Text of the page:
Clinical considerations on a sample GeneSight Psychotropic Report.

Providers may use this data to help inform their patient’s medication decisions. It’s important to remember that even if a medication falls into the green category for a particular patient, it doesn’t mean it’s guaranteed to work and may not always be the best option. There are many other factors that influence medication response and susceptibility to side effects, including drug-drug interactions, diet, environmental factors, age and more.

However, many providers find the test results to be game-changing.

“The results of clinical studies on the GeneSight test speak for themselves particularly when you look at patients that have moved from red to green or yellow bin medications. I have seen it in my own practice. That’s why I lean heavily in using the GeneSight test earlier rather than later with a patient,” says Dr. Whitenack.

Enhancements to the GeneSight Psychotropic test

Based on a comprehensive analysis of peer-reviewed literature and our continued commitment to providing clinicians with genetic insights to help inform treatment decisions, the GeneSight Psychotropic report was updated to provide non-smoking and smoking results when applicable.

Many factors may influence medication outcomes in addition to genetics. Smoking is one of those factors as it can increase the activity of CYP1A2 – a gene involved in the metabolism of several mental health medications – in patients who have the highly inducible CYP1A2 variant.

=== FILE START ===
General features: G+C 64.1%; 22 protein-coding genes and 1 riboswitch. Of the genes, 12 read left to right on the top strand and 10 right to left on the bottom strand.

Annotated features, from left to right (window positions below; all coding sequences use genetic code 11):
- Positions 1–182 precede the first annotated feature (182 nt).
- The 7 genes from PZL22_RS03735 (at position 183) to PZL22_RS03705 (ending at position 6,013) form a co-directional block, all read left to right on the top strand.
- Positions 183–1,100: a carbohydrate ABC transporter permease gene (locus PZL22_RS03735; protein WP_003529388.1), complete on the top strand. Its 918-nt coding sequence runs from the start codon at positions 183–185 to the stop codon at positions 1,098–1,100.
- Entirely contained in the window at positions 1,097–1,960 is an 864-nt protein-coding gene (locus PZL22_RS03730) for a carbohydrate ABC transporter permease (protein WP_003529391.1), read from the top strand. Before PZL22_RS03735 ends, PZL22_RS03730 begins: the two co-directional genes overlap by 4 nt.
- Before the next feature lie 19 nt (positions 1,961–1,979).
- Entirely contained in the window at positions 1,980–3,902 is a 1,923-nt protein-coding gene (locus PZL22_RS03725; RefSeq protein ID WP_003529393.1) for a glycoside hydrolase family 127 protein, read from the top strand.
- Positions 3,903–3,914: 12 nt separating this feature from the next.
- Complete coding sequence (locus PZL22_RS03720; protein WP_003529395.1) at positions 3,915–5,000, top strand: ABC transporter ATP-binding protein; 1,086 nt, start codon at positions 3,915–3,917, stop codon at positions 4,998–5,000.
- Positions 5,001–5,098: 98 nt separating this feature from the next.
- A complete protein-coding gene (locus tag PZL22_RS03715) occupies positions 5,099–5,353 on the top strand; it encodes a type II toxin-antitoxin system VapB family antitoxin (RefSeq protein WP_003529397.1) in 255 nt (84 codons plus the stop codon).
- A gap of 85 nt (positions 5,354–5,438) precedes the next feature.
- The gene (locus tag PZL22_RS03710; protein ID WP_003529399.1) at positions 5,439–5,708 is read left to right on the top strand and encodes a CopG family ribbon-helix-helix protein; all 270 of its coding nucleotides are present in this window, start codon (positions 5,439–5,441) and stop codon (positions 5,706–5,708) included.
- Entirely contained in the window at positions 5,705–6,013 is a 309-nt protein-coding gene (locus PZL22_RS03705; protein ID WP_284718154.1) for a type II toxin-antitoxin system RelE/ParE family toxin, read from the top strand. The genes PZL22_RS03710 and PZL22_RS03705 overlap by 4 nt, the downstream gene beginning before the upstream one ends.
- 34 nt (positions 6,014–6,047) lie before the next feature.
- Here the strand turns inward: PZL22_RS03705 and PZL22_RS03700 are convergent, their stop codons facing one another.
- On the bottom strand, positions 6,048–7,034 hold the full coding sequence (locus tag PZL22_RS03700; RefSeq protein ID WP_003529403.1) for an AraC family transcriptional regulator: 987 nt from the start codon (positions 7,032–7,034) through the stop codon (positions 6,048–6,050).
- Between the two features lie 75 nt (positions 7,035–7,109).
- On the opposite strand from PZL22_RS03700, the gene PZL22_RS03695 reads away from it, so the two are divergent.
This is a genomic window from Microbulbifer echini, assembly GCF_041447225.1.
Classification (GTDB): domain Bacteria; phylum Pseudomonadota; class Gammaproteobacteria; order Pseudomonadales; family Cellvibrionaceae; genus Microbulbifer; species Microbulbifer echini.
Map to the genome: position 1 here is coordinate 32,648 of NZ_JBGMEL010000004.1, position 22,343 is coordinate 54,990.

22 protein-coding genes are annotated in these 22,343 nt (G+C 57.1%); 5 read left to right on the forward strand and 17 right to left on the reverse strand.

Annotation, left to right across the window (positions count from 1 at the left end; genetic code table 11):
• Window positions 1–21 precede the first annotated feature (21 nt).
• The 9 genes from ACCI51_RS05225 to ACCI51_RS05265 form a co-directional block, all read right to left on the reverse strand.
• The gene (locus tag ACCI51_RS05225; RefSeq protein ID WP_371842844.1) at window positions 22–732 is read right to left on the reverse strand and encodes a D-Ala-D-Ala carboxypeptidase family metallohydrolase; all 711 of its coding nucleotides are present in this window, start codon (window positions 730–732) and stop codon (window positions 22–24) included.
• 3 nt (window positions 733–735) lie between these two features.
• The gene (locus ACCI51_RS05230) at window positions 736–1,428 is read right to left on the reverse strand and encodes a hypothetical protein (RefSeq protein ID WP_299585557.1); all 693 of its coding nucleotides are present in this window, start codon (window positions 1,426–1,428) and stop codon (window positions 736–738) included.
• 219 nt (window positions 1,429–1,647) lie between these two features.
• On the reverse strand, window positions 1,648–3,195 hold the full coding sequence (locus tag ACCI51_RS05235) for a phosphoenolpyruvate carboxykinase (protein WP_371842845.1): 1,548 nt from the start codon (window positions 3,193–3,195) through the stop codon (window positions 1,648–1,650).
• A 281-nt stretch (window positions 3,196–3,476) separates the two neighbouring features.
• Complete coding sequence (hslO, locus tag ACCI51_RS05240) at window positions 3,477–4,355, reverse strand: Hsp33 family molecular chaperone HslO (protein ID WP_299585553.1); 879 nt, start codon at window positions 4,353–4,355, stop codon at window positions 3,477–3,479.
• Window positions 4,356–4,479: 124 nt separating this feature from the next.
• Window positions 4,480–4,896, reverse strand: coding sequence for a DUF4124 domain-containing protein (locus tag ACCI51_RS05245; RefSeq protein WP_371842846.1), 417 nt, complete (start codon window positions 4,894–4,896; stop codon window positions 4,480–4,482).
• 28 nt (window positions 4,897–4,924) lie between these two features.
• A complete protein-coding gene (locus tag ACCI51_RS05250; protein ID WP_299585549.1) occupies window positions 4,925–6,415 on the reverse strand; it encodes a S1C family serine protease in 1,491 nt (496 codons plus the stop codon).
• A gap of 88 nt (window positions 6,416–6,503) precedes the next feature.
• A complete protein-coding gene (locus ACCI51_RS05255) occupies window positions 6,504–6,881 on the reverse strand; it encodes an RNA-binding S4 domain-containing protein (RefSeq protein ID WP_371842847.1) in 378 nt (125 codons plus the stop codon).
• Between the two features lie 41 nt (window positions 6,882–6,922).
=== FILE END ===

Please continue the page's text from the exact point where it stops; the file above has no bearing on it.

For roughly 91% of patients with the CYP1A2 variant, the categorization and information provided for certain medications can be affected by smoking status.[i] Smoking on the GeneSight report is defined as the daily inhalation of burning plant material (such as cigarettes and marijuana). Vaping and e-cigarettes are not included.

Approximately a third of the medications on the report have CYP1A2 involvement, which means they have the potential to be categorized differently based on a patient’s smoking status. These 23 medications include several antidepressants, anxiolytics & hypnotics, and antipsychotics.

How the GeneSight test may help after the initial appointment

During a follow-up appointment, healthcare providers can discuss the report in detail with their patients. Many providers find that using this information in treatment discussions helps their patients feel more empowered in their mental health journey.

For more information about using the GeneSight test in your practice, visit our Clinician Resources page. You can also contact our Medical Information team at or 855.891.9415.

To read more, please visit:

[i] Frequency is based on internal Myriad Neuroscience data of more than 2.1 million tested patients.

Image instructing clinicians to learn more about the GeneSight test

Our articles are for informational purposes only and are reviewed by our Medical Information team, which includes PharmDs, MDs, and PhDs. Do not make any changes to your current medications or dosing without consulting your healthcare provider.

The GeneSight test must be ordered by and used only in consultation with a healthcare provider who can prescribe medications. As with all genetic tests, the GeneSight test results have limitations and do not constitute medical advice. The test results are designed to be just one part of a larger, complete patient assessment, which would include proper diagnosis and consideration of your medical history, other medications you may be taking, your family history, and other factors.

If you are a healthcare provider and interested in learning more about the GeneSight test, please contact us at 855.891.9415. If you are a patient, please talk with your doctor to see if the GeneSight test may be helpful.

Published: November 16, 2023